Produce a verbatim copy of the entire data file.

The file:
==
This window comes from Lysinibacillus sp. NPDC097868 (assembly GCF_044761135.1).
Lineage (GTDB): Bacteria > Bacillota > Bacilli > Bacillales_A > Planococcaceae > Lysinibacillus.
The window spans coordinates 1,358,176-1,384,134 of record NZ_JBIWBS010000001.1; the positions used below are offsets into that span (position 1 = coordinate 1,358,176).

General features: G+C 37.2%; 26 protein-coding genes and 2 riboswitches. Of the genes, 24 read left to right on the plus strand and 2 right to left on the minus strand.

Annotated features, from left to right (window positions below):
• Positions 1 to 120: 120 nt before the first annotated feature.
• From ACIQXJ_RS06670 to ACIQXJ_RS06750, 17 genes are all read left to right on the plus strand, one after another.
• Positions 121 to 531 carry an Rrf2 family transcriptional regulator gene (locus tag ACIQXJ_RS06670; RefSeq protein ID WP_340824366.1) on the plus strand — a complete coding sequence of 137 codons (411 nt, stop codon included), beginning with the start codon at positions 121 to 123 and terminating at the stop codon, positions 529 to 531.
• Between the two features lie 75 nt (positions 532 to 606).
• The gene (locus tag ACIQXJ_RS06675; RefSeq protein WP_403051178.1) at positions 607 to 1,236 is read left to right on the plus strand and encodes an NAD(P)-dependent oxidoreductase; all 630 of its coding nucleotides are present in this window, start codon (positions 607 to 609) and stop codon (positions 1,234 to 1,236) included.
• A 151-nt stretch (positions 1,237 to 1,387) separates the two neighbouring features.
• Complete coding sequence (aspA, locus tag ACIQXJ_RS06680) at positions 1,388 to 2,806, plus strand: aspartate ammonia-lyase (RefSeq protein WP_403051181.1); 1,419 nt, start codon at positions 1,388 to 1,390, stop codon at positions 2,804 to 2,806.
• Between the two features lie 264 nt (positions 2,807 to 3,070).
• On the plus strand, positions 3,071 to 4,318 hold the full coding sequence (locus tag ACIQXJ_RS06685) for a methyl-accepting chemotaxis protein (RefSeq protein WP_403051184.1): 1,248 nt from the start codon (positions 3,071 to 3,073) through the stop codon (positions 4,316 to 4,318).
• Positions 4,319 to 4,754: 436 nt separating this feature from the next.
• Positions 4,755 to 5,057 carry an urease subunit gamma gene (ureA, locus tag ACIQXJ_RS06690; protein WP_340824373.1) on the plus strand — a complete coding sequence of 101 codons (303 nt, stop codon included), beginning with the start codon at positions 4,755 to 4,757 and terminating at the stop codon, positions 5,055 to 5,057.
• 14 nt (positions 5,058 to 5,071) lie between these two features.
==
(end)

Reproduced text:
This window comes from Lysinibacillus sp. NPDC097868 (assembly GCF_044761135.1).
Lineage (GTDB): Bacteria > Bacillota > Bacilli > Bacillales_A > Planococcaceae > Lysinibacillus.
The window spans coordinates 1,358,176-1,384,134 of record NZ_JBIWBS010000001.1; the positions used below are offsets into that span (position 1 = coordinate 1,358,176).

General features: G+C 37.2%; 26 protein-coding genes and 2 riboswitches. Of the genes, 24 read left to right on the plus strand and 2 right to left on the minus strand.

Annotated features, from left to right (window positions below):
• Positions 1 to 120: 120 nt before the first annotated feature.
• From ACIQXJ_RS06670 to ACIQXJ_RS06750, 17 genes are all read left to right on the plus strand, one after another.
• Positions 121 to 531 carry an Rrf2 family transcriptional regulator gene (locus tag ACIQXJ_RS06670; RefSeq protein ID WP_340824366.1) on the plus strand — a complete coding sequence of 137 codons (411 nt, stop codon included), beginning with the start codon at positions 121 to 123 and terminating at the stop codon, positions 529 to 531.
• Between the two features lie 75 nt (positions 532 to 606).
• The gene (locus tag ACIQXJ_RS06675; RefSeq protein WP_403051178.1) at positions 607 to 1,236 is read left to right on the plus strand and encodes an NAD(P)-dependent oxidoreductase; all 630 of its coding nucleotides are present in this window, start codon (positions 607 to 609) and stop codon (positions 1,234 to 1,236) included.
• A 151-nt stretch (positions 1,237 to 1,387) separates the two neighbouring features.
• Complete coding sequence (aspA, locus tag ACIQXJ_RS06680) at positions 1,388 to 2,806, plus strand: aspartate ammonia-lyase (RefSeq protein WP_403051181.1); 1,419 nt, start codon at positions 1,388 to 1,390, stop codon at positions 2,804 to 2,806.
• Between the two features lie 264 nt (positions 2,807 to 3,070).
• On the plus strand, positions 3,071 to 4,318 hold the full coding sequence (locus tag ACIQXJ_RS06685) for a methyl-accepting chemotaxis protein (RefSeq protein WP_403051184.1): 1,248 nt from the start codon (positions 3,071 to 3,073) through the stop codon (positions 4,316 to 4,318).
• Positions 4,319 to 4,754: 436 nt separating this feature from the next.
• Positions 4,755 to 5,057 carry an urease subunit gamma gene (ureA, locus tag ACIQXJ_RS06690; protein WP_340824373.1) on the plus strand — a complete coding sequence of 101 codons (303 nt, stop codon included), beginning with the start codon at positions 4,755 to 4,757 and terminating at the stop codon, positions 5,055 to 5,057.
• 14 nt (positions 5,058 to 5,071) lie between these two features.